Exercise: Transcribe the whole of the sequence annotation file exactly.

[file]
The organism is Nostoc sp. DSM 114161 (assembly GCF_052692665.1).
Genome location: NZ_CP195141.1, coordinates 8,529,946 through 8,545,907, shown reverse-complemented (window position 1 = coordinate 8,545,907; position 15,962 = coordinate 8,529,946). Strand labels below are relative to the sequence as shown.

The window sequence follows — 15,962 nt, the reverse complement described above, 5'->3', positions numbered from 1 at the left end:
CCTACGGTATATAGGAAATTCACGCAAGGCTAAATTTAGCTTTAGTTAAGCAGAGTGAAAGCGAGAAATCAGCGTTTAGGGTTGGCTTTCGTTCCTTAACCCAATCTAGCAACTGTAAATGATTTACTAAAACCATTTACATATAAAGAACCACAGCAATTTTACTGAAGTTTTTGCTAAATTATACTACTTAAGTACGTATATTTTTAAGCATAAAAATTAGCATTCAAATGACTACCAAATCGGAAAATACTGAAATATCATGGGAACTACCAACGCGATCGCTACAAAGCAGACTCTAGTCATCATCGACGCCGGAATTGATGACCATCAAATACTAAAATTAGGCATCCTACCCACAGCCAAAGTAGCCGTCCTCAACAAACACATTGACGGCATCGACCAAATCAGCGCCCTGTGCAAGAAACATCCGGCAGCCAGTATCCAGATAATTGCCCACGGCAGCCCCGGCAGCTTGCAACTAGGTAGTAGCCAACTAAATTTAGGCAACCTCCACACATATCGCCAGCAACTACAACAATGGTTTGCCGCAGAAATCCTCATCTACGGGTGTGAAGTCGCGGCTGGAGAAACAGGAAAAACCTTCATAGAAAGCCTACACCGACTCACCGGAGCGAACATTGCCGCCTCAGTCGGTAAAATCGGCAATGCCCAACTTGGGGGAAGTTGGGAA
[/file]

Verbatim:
The organism is Nostoc sp. DSM 114161 (assembly GCF_052692665.1).
Genome location: NZ_CP195141.1, coordinates 8,529,946 through 8,545,907, shown reverse-complemented (window position 1 = coordinate 8,545,907; position 15,962 = coordinate 8,529,946). Strand labels below are relative to the sequence as shown.

The window sequence follows — 15,962 nt, the reverse complement described above, 5'->3', positions numbered from 1 at the left end:
CCTACGGTATATAGGAAATTCACGCAAGGCTAAATTTAGCTTTAGTTAAGCAGAGTGAAAGCGAGAAATCAGCGTTTAGGGTTGGCTTTCGTTCCTTAACCCAATCTAGCAACTGTAAATGATTTACTAAAACCATTTACATATAAAGAACCACAGCAATTTTACTGAAGTTTTTGCTAAATTATACTACTTAAGTACGTATATTTTTAAGCATAAAAATTAGCATTCAAATGACTACCAAATCGGAAAATACTGAAATATCATGGGAACTACCAACGCGATCGCTACAAAGCAGACTCTAGTCATCATCGACGCCGGAATTGATGACCATCAAATACTAAAATTAGGCATCCTACCCACAGCCAAAGTAGCCGTCCTCAACAAACACATTGACGGCATCGACCAAATCAGCGCCCTGTGCAAGAAACATCCGGCAGCCAGTATCCAGATAATTGCCCACGGCAGCCCCGGCAGCTTGCAACTAGGTAGTAGCCAACTAAATTTAGGCAACCTCCACACATATCGCCAGCAACTACAACAATGGTTTGCCGCAGAAATCCTCATCTACGGGTGTGAAGTCGCGGCTGGAGAAACAGGAAAAACCTTCATAGAAAGCCTACACCGACTCACCGGAGCGAACATTGCCGCCTCAGTCGGTAAAATCGGCAATGCCCAACTTGGGGGAAGTTGGGAA